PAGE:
(Updates prices, adds comments; changes byline, dateline,
* Dollar rallies against safe-haven yen
* Euro rises slightly on reduced European bank concerns
* Questions remain on how to cut oil production
* Higher Dec. Fed rate hike expectations lift dollar index
By Sam Forgione
NEW YORK, Sept 29 The U.S. dollar hit an
eight-day high against the yen on Thursday on reduced appetite
for the safe-haven currency a day after OPEC agreed to cut oil
output, while easing concerns surrounding the European banking
sector helped the euro gain.
OPEC agreed on Wednesday to modest oil output cuts in the
first such deal since 2008, with the group's leader, Saudi
Arabia, softening its stance on arch-rival Iran amid mounting
pressure from low oil prices.
The dollar was last up 0.92 percent against the yen at
101.58 yen after hitting an eight-day high of 101.84 yen.
While the deal helped lift currencies of oil exporters on
Wednesday, including the Norwegian crown and the Canadian
dollar, those currencies were little changed on Thursday, partly
on concerns over the feasibility of the Organization of the
Petroleum Exporting Countries implementing the deal.
"There is reason to think that being skeptical about OPEC
production quotas is a reasonable approach," said David Gilmore,
partner at FX Analytics in Essex, Connecticut.
The euro was last up 0.12 percent against the U.S. dollar at
$1.1228, reversing losses sustained earlier in the session after
analysts said reduced concerns surrounding the European banking
sector helped the currency gain.
Deutsche Bank, Germany's biggest lender, is
fighting a $14 billion U.S. demand to settle claims over
mortgage-backed securities. Shares in the bank were last up 1.3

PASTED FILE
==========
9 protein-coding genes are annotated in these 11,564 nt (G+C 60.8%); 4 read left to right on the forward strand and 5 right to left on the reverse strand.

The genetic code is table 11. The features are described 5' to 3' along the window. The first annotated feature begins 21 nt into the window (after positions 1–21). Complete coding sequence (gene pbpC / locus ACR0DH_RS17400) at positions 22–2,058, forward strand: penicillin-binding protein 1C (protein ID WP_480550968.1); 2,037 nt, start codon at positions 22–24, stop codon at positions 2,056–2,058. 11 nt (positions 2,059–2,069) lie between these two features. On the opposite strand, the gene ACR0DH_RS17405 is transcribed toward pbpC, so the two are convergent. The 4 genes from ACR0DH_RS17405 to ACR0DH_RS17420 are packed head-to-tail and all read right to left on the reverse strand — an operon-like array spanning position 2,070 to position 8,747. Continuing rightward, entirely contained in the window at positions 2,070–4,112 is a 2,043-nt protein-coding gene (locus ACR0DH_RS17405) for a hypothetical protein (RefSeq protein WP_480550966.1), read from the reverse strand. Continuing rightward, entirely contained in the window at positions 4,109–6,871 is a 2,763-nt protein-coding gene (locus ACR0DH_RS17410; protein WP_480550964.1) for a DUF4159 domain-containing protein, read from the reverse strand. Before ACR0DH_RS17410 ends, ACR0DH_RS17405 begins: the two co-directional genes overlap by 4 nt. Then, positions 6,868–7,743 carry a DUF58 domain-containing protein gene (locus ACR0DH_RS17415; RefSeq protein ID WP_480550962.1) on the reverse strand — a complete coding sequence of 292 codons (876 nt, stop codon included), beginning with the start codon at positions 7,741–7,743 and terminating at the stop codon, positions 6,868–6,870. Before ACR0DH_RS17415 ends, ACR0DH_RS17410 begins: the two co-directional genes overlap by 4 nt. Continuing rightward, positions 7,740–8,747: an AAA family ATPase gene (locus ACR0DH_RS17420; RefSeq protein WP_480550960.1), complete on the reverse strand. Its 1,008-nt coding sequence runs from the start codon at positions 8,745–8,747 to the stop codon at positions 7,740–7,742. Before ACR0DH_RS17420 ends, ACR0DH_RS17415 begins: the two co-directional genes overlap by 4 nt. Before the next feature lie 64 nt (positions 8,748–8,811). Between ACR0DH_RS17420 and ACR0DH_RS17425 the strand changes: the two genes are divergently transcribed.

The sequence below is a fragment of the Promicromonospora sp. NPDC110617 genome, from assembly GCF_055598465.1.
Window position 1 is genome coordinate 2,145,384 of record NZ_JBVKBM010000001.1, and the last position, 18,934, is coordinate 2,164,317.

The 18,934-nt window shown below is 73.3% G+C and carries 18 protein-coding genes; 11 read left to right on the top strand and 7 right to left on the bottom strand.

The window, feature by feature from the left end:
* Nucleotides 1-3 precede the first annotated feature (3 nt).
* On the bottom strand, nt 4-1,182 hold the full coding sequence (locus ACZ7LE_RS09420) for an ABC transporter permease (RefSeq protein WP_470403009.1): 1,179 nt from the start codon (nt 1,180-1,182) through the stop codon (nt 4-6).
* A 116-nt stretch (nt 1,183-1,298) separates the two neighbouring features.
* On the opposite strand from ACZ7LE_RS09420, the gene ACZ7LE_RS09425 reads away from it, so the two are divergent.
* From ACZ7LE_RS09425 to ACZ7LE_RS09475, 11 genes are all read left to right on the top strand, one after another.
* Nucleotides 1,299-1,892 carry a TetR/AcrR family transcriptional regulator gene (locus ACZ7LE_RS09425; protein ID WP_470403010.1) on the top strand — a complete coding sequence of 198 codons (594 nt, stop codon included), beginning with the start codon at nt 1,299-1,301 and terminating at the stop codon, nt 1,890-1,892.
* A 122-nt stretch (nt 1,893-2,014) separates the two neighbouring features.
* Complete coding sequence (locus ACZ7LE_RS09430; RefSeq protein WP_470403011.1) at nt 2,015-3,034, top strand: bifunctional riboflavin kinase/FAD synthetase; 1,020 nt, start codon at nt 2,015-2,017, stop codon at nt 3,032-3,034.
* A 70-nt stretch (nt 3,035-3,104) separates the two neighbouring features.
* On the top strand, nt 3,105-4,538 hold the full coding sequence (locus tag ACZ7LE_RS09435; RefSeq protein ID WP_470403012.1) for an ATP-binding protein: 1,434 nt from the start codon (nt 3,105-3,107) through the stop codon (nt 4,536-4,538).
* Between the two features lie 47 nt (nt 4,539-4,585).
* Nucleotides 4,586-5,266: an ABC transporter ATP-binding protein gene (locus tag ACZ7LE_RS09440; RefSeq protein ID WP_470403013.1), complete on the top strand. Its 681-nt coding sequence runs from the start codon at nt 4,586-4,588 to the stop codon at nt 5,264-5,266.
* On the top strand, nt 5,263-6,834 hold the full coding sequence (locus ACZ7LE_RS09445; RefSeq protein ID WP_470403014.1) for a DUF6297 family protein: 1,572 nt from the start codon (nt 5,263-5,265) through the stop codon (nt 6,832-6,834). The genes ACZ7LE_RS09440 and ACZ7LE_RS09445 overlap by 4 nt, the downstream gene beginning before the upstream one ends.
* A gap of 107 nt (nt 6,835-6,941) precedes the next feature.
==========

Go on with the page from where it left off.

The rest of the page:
percent, however, after touching record lows on Tuesday.
The dollar index, which measures the greenback against a
basket of six major currencies, was last up 0.06 percent at
95.494. Analysts said the gains, while modest, reflected
the view that there was a greater likelihood that the Federal
Reserve would raise interest rates in December.
Analysts said U.S. Commerce Department data showing gross
domestic product expanded at a 1.4 percent annual rate in the
second quarter helped boost expectations of a Fed rate increase
by the end of the year. Higher oil prices also supported those
Traders saw a 57.4 percent chance that the Fed would hike
rates in December on Thursday, up from a 53.1 percent chance on
Wednesday, according to CME Group's FedWatch program.
"An orderly rise in oil prices would signal a broader sense
of global market stability," said Omer Esiner, chief market
analyst at Commonwealth Foreign Exchange Inc. in Washington. "It
would be inflationary, and it would be the type of argument that
would argue for higher rates from the Federal Reserve."
(Reporting by Sam Forgione; Editing by Dan Grebler)